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3 mid-round defensive tackle prospects for Chiefs to target

If the Chiefs want to wait a few rounds before bolstering the defensive interior, there are a few intriguing names to consider.

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Texas A&M v Alabama Photo by Kevin C. Cox/Getty Images

At least we know the Kansas City Chiefs will have star power at the top of their defensive tackle position for the 2023 season.

Chris Jones is still leading the group, and his contract should be extended into future seasons sometime this summer. After him, it’s a mixed bag of players that could potentially start next to Jones in the middle of the defense.

The incumbent nose tackle is Derrick Nnadi, who was re-signed to a one-year deal earlier this spring. The other candidates to play the role are Byron Cowart — a former fifth-round pick that hasn’t started in two years — and a candidate for the practice squad in Danny Shelton.

Nnadi himself was a third-round selection, going off the board 75th overall in the 2018 NFL Draft and asserting himself as a part of the Chiefs’ active rotation by the end of his rookie season. The Chiefs need to find their next Nnadi, a defensive lineman stout enough to eat space in the A-gap and dependable enough to play in every game over a season.

They could find that player in the same draft range, after the first 50 picks and into the third day of the draft. I have three prospects to consider for that scenario:

Byron Young, Alabama

Playing his high school football in Laurel, Mississippi, Young developed into a four-star high school recruit and accepted an offer from Alabama over Clemson, LSU, and Florida. After only 3.5 sacks through his first three seasons on campus, Young totaled four sacks, 5.5 tackles for loss, two passes defended, and a forced fumble during his senior year. It led to him earning first-team All-SEC honors in 2022.

At the NFL Combine, Young measured in at 6 feet 3 inches and 294 pounds. His 11-inch hands were tied for the biggest paws of any defensive line prospect at the event while also showing good length with arms at 34 3/8 inches. He left a lot to be desired with his explosive testing, jumping only 26 inches in the vertical leap and 9 feet on the broad jump.

Young’s big hands and arms show up in the run game. He fires out his hands at the snap, controls individual blocks, and works his way toward the ball. He isn’t big enough to constantly absorb double teams, but he also isn’t small enough to be controlled by a center or guard. He never made it easy for blockers to stay in front of him.

When the offense is passing, Young actually shows some natural ability ripping through a lineman’s shoulder and bending his way into the pocket. He’s not winning with his first step, but he will with powerful hands and bullying his way to the quarterback.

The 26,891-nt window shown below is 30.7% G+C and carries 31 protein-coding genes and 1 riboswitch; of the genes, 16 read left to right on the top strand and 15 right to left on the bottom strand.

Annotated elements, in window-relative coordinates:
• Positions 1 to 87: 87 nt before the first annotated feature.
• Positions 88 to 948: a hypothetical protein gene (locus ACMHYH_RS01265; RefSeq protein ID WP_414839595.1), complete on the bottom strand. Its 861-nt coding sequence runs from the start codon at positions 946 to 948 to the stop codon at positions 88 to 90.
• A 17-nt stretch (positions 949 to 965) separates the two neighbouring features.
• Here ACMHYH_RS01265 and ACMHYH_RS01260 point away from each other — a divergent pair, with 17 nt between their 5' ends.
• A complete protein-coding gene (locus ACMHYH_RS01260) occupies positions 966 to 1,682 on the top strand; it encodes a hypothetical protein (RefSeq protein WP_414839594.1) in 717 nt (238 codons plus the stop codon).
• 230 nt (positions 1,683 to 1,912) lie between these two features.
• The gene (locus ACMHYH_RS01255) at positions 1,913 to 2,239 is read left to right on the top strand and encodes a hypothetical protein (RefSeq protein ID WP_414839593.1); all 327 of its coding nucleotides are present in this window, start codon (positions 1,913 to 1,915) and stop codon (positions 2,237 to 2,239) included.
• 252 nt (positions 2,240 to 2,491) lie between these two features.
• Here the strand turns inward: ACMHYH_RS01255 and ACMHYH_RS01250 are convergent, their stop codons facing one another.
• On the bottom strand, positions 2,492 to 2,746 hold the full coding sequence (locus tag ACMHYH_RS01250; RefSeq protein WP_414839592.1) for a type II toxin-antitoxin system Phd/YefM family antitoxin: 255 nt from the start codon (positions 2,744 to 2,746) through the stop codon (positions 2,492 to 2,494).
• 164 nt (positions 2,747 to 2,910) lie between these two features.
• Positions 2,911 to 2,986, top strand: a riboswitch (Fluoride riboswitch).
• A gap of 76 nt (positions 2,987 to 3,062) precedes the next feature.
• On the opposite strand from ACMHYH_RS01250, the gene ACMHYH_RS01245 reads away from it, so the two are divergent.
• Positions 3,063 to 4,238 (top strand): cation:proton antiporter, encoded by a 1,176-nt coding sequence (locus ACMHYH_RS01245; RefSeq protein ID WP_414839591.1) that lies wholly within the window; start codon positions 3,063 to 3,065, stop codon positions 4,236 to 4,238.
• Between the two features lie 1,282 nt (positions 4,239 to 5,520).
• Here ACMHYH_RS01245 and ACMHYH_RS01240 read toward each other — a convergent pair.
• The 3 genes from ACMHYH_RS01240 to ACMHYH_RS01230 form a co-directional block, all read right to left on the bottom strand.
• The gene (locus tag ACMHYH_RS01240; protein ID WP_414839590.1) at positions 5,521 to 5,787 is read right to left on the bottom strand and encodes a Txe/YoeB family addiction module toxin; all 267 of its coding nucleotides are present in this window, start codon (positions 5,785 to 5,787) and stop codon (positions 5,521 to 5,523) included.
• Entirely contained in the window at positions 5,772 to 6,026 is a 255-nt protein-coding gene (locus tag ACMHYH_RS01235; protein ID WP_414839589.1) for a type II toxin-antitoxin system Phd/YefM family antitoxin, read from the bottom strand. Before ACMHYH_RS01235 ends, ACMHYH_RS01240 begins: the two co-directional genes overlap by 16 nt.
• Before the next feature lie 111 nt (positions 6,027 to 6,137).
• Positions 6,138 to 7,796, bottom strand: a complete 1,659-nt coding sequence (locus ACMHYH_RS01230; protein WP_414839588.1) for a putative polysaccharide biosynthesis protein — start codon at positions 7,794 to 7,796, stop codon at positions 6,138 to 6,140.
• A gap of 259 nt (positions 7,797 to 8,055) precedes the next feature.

Jaquelin Roy, LSU

Born and raised in Baton Rouge, Louisiana, it was only fitting that Roy enrolled at LSU and became an impact player right away. As a true freshman, Roy recorded four tackles for loss and two sacks — then followed it up with six tackles for loss and 1.5 sacks in 2021. His junior season in 2022 didn’t bring much more production, but his reputation had built up enough to declare for the NFL Draft anyways.

As an NFL Combine attendee, Roy measured in at 6 feet 3 and 305 pounds, with 10 1/8-inch hands and arms that measured at 32 3/4 inches. His 30 bench-press repetitions were tied for the second-most among defensive line prospects at the event. Those numbers show off his strength, but his mobility scores were some of the worst among his group.

Roy has experience playing the nose tackle position for LSU, lining up either directly over the center or shaded to either side. His strength allows him to come off and control blocks at the snap, but he adds to that with good play recognition, keeping his head up and aware of his surroundings.

He has a better first step than most nose tackles and sheds centers and guards with emphasis.

Keondre Coburn, Texas

Playing his high school football in Texas, Coburn stayed home and attended the University of Texas as a four-star recruit. He broke onto the scene as a redshirt freshman, totaling 4.5 tackles for loss, two sacks, and a forced fumble in 2019. Coburn steadily progressed from there, becoming a second-team All-Big 12 performer by 2022. He accumulated 15 tackles for loss, 6.5 sacks, and three forced fumbles over his college career.

At the NFL Combine, Coburn measured in at 6 feet 2 and 332 pounds, with 9 1/8-inch hands and very short arms of 31 1/2 inches. None of his athletic-testing numbers were overly impressive, although the 7.56-second three-cone drill he recorded at his Pro Day would have been faster than nearly all of the defensive line prospects weighing over 300 pounds.

Like Roy, Coburn was tasked with playing the traditional nose tackle spot for most of his snaps in the Texas defense. He wasn’t as much of a block controller because of his short arms, but he has an excellent first step that allows him to win the leverage battle off the snap. That combines with overwhelming mass to be an active player on any down for a defense.

How they fit with the Chiefs

Each of these prospects could immediately be a part of the Chiefs’ defensive line rotation up front. Young may not be as much of a pure nose tackle, but he can still eat up interior snaps — then possibly line up on the outside situationally.

Roy and Coburn could possibly compete for Nnadi’s job right away, having the size to play in the A-gap and also the experience from college. Coburn may also have some athletic upside, similar to former Chief Khalen Saunders.

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